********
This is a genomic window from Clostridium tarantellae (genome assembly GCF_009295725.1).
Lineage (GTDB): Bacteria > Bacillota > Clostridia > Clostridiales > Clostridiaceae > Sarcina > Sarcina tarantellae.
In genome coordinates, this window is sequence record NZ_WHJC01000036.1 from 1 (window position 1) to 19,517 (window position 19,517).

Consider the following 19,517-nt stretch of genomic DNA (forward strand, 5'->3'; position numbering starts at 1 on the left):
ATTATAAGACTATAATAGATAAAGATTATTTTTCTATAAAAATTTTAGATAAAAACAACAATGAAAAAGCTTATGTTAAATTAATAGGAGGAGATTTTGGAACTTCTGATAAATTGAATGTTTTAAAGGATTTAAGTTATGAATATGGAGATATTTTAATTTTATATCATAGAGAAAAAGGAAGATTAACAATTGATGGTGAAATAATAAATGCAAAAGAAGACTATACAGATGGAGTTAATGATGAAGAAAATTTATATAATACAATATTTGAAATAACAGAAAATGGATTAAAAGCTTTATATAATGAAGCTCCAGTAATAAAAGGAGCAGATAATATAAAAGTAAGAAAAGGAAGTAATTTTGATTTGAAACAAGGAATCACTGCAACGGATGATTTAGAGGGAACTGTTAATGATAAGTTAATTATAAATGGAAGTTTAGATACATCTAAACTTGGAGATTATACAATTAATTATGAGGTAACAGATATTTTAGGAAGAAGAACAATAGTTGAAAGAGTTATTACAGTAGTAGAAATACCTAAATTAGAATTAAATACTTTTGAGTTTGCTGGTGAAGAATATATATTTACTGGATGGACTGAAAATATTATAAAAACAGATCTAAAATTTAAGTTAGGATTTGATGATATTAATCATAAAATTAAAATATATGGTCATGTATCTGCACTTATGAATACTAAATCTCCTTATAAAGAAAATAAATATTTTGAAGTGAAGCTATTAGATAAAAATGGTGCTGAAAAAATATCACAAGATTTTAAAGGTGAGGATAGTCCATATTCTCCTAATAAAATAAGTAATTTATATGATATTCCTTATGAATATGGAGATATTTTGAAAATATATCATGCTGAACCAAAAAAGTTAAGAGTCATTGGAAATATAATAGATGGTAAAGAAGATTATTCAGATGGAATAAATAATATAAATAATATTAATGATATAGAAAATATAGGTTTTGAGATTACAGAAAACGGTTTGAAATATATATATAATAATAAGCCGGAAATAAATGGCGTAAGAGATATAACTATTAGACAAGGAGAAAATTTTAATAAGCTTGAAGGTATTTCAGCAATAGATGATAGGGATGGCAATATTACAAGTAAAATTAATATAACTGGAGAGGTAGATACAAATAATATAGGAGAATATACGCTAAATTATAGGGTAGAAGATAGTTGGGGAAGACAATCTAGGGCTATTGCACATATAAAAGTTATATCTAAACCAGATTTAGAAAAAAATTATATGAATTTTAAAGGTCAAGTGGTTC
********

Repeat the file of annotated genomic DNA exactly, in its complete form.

This is a genomic window from Clostridium tarantellae (genome assembly GCF_009295725.1).
Lineage (GTDB): Bacteria > Bacillota > Clostridia > Clostridiales > Clostridiaceae > Sarcina > Sarcina tarantellae.
In genome coordinates, this window is sequence record NZ_WHJC01000036.1 from 1 (window position 1) to 19,517 (window position 19,517).

Consider the following 19,517-nt stretch of genomic DNA (forward strand, 5'->3'; position numbering starts at 1 on the left):
ATTATAAGACTATAATAGATAAAGATTATTTTTCTATAAAAATTTTAGATAAAAACAACAATGAAAAAGCTTATGTTAAATTAATAGGAGGAGATTTTGGAACTTCTGATAAATTGAATGTTTTAAAGGATTTAAGTTATGAATATGGAGATATTTTAATTTTATATCATAGAGAAAAAGGAAGATTAACAATTGATGGTGAAATAATAAATGCAAAAGAAGACTATACAGATGGAGTTAATGATGAAGAAAATTTATATAATACAATATTTGAAATAACAGAAAATGGATTAAAAGCTTTATATAATGAAGCTCCAGTAATAAAAGGAGCAGATAATATAAAAGTAAGAAAAGGAAGTAATTTTGATTTGAAACAAGGAATCACTGCAACGGATGATTTAGAGGGAACTGTTAATGATAAGTTAATTATAAATGGAAGTTTAGATACATCTAAACTTGGAGATTATACAATTAATTATGAGGTAACAGATATTTTAGGAAGAAGAACAATAGTTGAAAGAGTTATTACAGTAGTAGAAATACCTAAATTAGAATTAAATACTTTTGAGTTTGCTGGTGAAGAATATATATTTACTGGATGGACTGAAAATATTATAAAAACAGATCTAAAATTTAAGTTAGGATTTGATGATATTAATCATAAAATTAAAATATATGGTCATGTATCTGCACTTATGAATACTAAATCTCCTTATAAAGAAAATAAATATTTTGAAGTGAAGCTATTAGATAAAAATGGTGCTGAAAAAATATCACAAGATTTTAAAGGTGAGGATAGTCCATATTCTCCTAATAAAATAAGTAATTTATATGATATTCCTTATGAATATGGAGATATTTTGAAAATATATCATGCTGAACCAAAAAAGTTAAGAGTCATTGGAAATATAATAGATGGTAAAGAAGATTATTCAGATGGAATAAATAATATAAATAATATTAATGATATAGAAAATATAGGTTTTGAGATTACAGAAAACGGTTTGAAATATATATATAATAATAAGCCGGAAATAAATGGCGTAAGAGATATAACTATTAGACAAGGAGAAAATTTTAATAAGCTTGAAGGTATTTCAGCAATAGATGATAGGGATGGCAATATTACAAGTAAAATTAATATAACTGGAGAGGTAGATACAAATAATATAGGAGAATATACGCTAAATTATAGGGTAGAAGATAGTTGGGGAAGACAATCTAGGGCTATTGCACATATAAAAGTTATATCTAAACCAGATTTAGAAAAAAATTATATGAATTTTAAAGGTCAAGTGGTTC